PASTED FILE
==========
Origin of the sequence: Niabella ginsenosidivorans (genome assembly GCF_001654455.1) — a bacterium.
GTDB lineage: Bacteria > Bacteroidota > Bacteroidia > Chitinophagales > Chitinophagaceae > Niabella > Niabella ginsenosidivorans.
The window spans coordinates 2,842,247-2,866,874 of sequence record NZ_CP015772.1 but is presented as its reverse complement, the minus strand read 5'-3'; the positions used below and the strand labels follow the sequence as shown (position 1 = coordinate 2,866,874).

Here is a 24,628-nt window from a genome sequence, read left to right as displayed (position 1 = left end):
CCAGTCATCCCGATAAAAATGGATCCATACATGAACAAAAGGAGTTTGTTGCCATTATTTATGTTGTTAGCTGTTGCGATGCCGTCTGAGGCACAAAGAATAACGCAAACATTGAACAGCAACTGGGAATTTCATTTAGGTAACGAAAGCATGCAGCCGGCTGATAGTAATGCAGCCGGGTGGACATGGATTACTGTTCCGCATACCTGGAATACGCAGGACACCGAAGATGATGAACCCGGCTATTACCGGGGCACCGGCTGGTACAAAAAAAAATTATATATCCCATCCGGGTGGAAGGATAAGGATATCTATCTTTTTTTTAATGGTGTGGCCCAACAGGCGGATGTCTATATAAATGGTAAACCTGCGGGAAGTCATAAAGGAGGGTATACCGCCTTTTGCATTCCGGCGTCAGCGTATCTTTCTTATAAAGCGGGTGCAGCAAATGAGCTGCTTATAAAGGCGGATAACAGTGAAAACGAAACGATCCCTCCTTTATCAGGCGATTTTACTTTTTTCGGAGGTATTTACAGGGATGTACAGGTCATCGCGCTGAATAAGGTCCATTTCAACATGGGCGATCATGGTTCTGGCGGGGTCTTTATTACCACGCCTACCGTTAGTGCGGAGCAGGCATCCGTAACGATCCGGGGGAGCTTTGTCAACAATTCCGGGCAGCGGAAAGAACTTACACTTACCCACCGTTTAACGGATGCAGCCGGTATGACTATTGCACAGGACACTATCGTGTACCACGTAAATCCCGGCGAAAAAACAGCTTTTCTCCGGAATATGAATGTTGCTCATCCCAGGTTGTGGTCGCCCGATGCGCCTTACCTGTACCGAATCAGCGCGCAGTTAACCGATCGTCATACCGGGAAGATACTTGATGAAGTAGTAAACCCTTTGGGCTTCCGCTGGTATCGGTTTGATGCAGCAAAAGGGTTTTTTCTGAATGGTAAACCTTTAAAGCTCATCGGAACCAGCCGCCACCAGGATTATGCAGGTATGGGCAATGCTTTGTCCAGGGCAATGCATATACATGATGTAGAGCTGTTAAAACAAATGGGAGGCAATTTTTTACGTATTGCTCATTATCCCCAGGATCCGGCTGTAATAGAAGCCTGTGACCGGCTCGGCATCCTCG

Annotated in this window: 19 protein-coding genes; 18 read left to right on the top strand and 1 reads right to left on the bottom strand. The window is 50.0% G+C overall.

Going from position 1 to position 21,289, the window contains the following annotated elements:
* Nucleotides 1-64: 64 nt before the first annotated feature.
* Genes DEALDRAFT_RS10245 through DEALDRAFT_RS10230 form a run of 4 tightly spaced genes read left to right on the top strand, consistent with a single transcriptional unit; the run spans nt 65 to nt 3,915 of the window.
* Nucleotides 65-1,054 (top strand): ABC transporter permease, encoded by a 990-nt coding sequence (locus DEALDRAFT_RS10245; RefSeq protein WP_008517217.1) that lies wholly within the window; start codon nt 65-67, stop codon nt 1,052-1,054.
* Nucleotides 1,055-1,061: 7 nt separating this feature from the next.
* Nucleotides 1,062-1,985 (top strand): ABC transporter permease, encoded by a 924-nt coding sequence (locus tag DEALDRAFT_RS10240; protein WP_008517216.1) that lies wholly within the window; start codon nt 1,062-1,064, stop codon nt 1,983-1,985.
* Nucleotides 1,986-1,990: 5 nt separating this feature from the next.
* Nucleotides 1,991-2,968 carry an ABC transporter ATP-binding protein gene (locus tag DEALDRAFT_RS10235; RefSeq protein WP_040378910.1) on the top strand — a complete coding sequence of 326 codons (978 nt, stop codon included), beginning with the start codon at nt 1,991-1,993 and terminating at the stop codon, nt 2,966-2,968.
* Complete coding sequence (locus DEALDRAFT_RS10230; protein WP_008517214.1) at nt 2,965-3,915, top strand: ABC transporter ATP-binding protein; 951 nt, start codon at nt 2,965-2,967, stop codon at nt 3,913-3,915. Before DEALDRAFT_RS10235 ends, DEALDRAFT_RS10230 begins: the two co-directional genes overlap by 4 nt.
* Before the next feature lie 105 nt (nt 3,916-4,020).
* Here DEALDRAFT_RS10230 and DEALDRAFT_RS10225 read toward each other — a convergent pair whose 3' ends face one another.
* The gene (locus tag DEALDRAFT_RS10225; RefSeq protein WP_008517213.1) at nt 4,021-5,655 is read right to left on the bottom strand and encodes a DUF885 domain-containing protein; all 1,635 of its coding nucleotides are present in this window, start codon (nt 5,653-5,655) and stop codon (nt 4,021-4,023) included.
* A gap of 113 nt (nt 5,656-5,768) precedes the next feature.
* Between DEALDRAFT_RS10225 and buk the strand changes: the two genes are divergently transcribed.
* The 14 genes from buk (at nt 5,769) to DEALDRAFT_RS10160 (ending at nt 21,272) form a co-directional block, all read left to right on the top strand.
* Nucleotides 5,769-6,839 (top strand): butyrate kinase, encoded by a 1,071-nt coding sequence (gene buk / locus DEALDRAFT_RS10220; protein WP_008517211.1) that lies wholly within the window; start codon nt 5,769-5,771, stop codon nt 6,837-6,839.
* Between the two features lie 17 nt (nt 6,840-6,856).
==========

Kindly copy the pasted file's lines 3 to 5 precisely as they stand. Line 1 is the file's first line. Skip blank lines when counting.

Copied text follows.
The window spans coordinates 2,842,247-2,866,874 of sequence record NZ_CP015772.1 but is presented as its reverse complement, the minus strand read 5'-3'; the positions used below and the strand labels follow the sequence as shown (position 1 = coordinate 2,866,874).

Here is a 24,628-nt window from a genome sequence, read left to right as displayed (position 1 = left end):
CCAGTCATCCCGATAAAAATGGATCCATACATGAACAAAAGGAGTTTGTTGCCATTATTTATGTTGTTAGCTGTTGCGATGCCGTCTGAGGCACAAAGAATAACGCAAACATTGAACAGCAACTGGGAATTTCATTTAGGTAACGAAAGCATGCAGCCGGCTGATAGTAATGCAGCCGGGTGGACATGGATTACTGTTCCGCATACCTGGAATACGCAGGACACCGAAGATGATGAACCCGGCTATTACCGGGGCACCGGCTGGTACAAAAAAAAATTATATATCCCATCCGGGTGGAAGGATAAGGATATCTATCTTTTTTTTAATGGTGTGGCCCAACAGGCGGATGTCTATATAAATGGTAAACCTGCGGGAAGTCATAAAGGAGGGTATACCGCCTTTTGCATTCCGGCGTCAGCGTATCTTTCTTATAAAGCGGGTGCAGCAAATGAGCTGCTTATAAAGGCGGATAACAGTGAAAACGAAACGATCCCTCCTTTATCAGGCGATTTTACTTTTTTCGGAGGTATTTACAGGGATGTACAGGTCATCGCGCTGAATAAGGTCCATTTCAACATGGGCGATCATGGTTCTGGCGGGGTCTTTATTACCACGCCTACCGTTAGTGCGGAGCAGGCATCCGTAACGATCCGGGGGAGCTTTGTCAACAATTCCGGGCAGCGGAAAGAACTTACACTTACCCACCGTTTAACGGATGCAGCCGGTATGACTATTGCACAGGACACTATCGTGTACCACGTAAATCCCGGCGAAAAAACAGCTTTTCTCCGGAATATGAATGTTGCTCATCCCAGGTTGTGGTCGCCCGATGCGCCTTACCTGTACCGAATCAGCGCGCAGTTAACCGATCGTCATACCGGGAAGATACTTGATGAAGTAGTAAACCCTTTGGGCTTCCGCTGGTATCGGTTTGATGCAGCAAAAGGGTTTTTTCTGAATGGTAAACCTTTAAAGCTCATCGGAACCAGCCGCCACCAGGATTATGCAGGTATGGGCAATGCTTTGTCCAGGGCAATGCATATACATGATGTAGAGCTGTTAAAACAAATGGGAGGCAATTTTTTACGTATTGCTCATTATCCCCAGGATCCGGCTGTAATAGAAGCCTGTGACCGGCTCGGCATCCTCG